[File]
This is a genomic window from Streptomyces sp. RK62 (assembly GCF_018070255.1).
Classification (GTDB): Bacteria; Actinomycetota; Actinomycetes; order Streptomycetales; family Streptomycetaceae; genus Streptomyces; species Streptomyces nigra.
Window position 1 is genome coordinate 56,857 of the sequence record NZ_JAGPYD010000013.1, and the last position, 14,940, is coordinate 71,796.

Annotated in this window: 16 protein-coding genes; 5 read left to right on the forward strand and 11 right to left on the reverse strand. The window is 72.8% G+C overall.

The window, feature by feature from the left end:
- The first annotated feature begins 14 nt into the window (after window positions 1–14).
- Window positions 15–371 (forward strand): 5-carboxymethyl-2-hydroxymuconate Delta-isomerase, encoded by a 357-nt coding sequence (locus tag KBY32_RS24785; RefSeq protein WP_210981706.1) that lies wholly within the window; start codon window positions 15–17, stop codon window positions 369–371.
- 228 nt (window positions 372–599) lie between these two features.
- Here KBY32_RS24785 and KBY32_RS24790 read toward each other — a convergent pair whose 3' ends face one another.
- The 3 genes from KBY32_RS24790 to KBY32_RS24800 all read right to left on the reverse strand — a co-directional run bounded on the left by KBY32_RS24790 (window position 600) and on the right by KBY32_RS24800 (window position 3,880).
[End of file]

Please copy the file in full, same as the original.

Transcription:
This is a genomic window from Streptomyces sp. RK62 (assembly GCF_018070255.1).
Classification (GTDB): Bacteria; Actinomycetota; Actinomycetes; order Streptomycetales; family Streptomycetaceae; genus Streptomyces; species Streptomyces nigra.
Window position 1 is genome coordinate 56,857 of the sequence record NZ_JAGPYD010000013.1, and the last position, 14,940, is coordinate 71,796.

Annotated in this window: 16 protein-coding genes; 5 read left to right on the forward strand and 11 right to left on the reverse strand. The window is 72.8% G+C overall.

The window, feature by feature from the left end:
- The first annotated feature begins 14 nt into the window (after window positions 1–14).
- Window positions 15–371 (forward strand): 5-carboxymethyl-2-hydroxymuconate Delta-isomerase, encoded by a 357-nt coding sequence (locus tag KBY32_RS24785; RefSeq protein WP_210981706.1) that lies wholly within the window; start codon window positions 15–17, stop codon window positions 369–371.
- 228 nt (window positions 372–599) lie between these two features.
- Here KBY32_RS24785 and KBY32_RS24790 read toward each other — a convergent pair whose 3' ends face one another.
- The 3 genes from KBY32_RS24790 to KBY32_RS24800 all read right to left on the reverse strand — a co-directional run bounded on the left by KBY32_RS24790 (window position 600) and on the right by KBY32_RS24800 (window position 3,880).